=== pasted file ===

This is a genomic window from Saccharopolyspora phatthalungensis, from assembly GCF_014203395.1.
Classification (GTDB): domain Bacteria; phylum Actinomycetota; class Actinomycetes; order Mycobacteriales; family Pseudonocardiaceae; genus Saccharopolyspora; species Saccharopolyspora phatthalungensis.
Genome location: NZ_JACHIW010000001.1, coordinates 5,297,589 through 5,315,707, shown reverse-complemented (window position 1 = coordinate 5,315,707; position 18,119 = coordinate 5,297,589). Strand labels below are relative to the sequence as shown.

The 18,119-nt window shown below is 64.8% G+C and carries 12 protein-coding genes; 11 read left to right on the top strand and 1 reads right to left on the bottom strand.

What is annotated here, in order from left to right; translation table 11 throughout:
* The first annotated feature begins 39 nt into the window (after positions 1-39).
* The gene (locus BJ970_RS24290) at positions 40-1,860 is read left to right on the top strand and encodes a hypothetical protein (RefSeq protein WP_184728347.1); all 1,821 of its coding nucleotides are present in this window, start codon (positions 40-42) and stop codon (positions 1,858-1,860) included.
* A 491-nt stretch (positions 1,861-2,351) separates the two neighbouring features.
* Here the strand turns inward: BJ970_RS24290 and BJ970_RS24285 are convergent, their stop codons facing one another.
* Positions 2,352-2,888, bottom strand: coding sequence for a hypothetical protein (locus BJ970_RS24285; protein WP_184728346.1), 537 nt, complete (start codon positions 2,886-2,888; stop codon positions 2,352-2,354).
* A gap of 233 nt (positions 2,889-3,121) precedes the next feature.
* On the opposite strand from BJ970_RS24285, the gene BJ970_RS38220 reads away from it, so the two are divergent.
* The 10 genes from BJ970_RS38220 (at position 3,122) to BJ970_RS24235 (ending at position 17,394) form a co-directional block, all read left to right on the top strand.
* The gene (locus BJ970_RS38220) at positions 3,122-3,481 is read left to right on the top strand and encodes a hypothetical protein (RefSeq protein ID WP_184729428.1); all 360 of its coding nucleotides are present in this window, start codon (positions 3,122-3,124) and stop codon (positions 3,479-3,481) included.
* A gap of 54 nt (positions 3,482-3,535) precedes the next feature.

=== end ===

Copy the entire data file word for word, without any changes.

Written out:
This is a genomic window from Saccharopolyspora phatthalungensis, from assembly GCF_014203395.1.
Classification (GTDB): domain Bacteria; phylum Actinomycetota; class Actinomycetes; order Mycobacteriales; family Pseudonocardiaceae; genus Saccharopolyspora; species Saccharopolyspora phatthalungensis.
Genome location: NZ_JACHIW010000001.1, coordinates 5,297,589 through 5,315,707, shown reverse-complemented (window position 1 = coordinate 5,315,707; position 18,119 = coordinate 5,297,589). Strand labels below are relative to the sequence as shown.

The 18,119-nt window shown below is 64.8% G+C and carries 12 protein-coding genes; 11 read left to right on the top strand and 1 reads right to left on the bottom strand.

What is annotated here, in order from left to right; translation table 11 throughout:
* The first annotated feature begins 39 nt into the window (after positions 1-39).
* The gene (locus BJ970_RS24290) at positions 40-1,860 is read left to right on the top strand and encodes a hypothetical protein (RefSeq protein WP_184728347.1); all 1,821 of its coding nucleotides are present in this window, start codon (positions 40-42) and stop codon (positions 1,858-1,860) included.
* A 491-nt stretch (positions 1,861-2,351) separates the two neighbouring features.
* Here the strand turns inward: BJ970_RS24290 and BJ970_RS24285 are convergent, their stop codons facing one another.
* Positions 2,352-2,888, bottom strand: coding sequence for a hypothetical protein (locus BJ970_RS24285; protein WP_184728346.1), 537 nt, complete (start codon positions 2,886-2,888; stop codon positions 2,352-2,354).
* A gap of 233 nt (positions 2,889-3,121) precedes the next feature.
* On the opposite strand from BJ970_RS24285, the gene BJ970_RS38220 reads away from it, so the two are divergent.
* The 10 genes from BJ970_RS38220 (at position 3,122) to BJ970_RS24235 (ending at position 17,394) form a co-directional block, all read left to right on the top strand.
* The gene (locus BJ970_RS38220) at positions 3,122-3,481 is read left to right on the top strand and encodes a hypothetical protein (RefSeq protein ID WP_184729428.1); all 360 of its coding nucleotides are present in this window, start codon (positions 3,122-3,124) and stop codon (positions 3,479-3,481) included.
* A gap of 54 nt (positions 3,482-3,535) precedes the next feature.